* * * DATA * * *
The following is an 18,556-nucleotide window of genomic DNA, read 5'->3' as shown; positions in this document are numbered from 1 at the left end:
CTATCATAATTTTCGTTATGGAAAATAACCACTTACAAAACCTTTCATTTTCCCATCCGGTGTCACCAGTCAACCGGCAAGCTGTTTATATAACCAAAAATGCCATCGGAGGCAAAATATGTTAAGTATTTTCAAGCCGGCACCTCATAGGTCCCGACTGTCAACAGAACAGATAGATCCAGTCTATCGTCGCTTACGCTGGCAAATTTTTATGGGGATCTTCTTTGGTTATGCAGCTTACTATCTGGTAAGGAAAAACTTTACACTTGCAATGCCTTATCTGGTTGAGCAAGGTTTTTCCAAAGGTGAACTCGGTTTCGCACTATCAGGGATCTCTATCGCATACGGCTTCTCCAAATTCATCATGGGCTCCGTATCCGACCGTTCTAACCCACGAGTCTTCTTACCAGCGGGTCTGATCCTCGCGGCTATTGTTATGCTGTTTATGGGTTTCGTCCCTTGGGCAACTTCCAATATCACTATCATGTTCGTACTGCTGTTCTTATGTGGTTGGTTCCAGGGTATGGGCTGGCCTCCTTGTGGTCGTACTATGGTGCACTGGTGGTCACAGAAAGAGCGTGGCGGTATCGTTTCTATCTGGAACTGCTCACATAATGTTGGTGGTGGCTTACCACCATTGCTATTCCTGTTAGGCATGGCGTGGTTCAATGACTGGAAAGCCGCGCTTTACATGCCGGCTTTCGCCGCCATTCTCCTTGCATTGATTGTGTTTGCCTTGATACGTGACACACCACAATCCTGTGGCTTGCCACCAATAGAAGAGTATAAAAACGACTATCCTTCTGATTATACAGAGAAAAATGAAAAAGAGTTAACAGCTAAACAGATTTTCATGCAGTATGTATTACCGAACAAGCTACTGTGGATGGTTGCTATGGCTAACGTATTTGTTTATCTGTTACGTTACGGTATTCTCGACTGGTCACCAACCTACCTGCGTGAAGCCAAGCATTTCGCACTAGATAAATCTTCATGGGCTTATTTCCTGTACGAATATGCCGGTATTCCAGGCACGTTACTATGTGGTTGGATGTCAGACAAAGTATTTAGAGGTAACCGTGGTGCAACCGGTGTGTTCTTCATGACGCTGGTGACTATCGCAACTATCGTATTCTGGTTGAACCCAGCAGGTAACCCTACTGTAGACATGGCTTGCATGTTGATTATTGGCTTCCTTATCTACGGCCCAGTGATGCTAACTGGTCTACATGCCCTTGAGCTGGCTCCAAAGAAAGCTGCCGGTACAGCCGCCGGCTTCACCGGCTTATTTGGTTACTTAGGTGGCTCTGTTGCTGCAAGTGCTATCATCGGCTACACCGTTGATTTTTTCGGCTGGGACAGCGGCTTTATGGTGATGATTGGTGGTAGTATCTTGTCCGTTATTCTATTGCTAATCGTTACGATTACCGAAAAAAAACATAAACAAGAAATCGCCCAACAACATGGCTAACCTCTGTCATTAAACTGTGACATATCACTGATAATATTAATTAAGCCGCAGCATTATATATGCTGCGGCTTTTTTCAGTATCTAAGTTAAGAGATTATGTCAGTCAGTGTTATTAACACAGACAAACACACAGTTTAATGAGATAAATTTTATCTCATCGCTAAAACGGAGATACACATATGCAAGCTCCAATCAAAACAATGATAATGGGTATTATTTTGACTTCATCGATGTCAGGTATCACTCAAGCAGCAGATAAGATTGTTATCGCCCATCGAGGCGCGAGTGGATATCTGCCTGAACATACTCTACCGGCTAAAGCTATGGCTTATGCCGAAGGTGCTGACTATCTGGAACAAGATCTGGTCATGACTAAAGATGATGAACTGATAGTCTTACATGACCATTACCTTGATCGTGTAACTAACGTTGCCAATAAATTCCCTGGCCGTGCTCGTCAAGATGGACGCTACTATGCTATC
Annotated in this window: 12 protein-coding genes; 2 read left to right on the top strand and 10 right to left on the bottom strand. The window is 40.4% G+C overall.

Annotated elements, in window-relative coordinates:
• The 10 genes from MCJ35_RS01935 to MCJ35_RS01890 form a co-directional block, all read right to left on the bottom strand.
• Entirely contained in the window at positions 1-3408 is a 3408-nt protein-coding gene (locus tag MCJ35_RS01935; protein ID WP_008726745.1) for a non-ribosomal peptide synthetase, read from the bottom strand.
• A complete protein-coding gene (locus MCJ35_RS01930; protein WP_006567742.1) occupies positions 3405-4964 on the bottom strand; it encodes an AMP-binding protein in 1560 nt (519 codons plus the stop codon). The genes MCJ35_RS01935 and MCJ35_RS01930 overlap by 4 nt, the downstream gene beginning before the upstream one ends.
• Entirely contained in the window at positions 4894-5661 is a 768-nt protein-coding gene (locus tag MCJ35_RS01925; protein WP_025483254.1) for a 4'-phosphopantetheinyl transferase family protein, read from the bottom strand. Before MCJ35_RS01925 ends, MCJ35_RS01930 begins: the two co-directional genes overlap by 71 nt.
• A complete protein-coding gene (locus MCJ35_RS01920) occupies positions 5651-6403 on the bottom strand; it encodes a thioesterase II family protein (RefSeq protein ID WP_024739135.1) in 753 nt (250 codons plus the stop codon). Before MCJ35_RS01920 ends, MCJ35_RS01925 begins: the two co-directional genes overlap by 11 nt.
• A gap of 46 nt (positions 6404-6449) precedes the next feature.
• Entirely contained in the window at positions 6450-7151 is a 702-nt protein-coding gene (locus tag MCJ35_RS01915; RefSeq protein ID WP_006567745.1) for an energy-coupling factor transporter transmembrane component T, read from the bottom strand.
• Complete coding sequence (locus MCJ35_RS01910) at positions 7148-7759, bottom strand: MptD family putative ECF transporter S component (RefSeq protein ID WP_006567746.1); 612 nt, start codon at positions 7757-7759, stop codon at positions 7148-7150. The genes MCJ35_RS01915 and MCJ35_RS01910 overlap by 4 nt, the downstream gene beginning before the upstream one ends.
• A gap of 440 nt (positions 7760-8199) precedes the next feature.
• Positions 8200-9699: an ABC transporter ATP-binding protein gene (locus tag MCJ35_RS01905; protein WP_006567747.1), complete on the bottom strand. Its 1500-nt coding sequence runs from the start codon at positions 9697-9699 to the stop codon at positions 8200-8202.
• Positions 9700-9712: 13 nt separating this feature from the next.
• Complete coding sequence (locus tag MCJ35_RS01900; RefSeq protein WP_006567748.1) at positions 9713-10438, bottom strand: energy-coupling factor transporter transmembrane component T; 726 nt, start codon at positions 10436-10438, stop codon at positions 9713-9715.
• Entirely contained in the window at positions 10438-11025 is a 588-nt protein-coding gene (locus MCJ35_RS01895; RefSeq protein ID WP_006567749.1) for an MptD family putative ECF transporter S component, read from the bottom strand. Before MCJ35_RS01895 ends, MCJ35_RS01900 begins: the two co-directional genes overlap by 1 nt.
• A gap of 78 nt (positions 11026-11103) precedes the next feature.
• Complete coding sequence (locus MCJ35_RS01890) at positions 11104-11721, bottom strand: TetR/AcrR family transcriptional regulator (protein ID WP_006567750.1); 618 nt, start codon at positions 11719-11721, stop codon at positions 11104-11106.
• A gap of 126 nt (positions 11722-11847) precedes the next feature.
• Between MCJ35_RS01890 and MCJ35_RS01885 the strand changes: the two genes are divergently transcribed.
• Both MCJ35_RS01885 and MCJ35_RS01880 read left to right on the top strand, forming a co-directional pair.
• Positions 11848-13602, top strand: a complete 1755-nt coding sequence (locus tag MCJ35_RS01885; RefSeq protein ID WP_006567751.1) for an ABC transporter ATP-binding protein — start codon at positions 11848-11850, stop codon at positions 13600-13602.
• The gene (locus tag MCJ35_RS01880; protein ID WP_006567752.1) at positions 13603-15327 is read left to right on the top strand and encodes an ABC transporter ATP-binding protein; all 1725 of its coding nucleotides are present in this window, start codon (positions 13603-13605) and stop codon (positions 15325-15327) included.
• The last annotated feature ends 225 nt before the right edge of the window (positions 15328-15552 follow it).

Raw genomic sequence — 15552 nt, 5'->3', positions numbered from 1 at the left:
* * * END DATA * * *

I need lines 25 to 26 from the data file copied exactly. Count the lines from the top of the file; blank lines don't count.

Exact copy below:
• The last annotated feature ends 225 nt before the right edge of the window (positions 15328-15552 follow it).

Raw genomic sequence — 15552 nt, 5'->3', positions numbered from 1 at the left: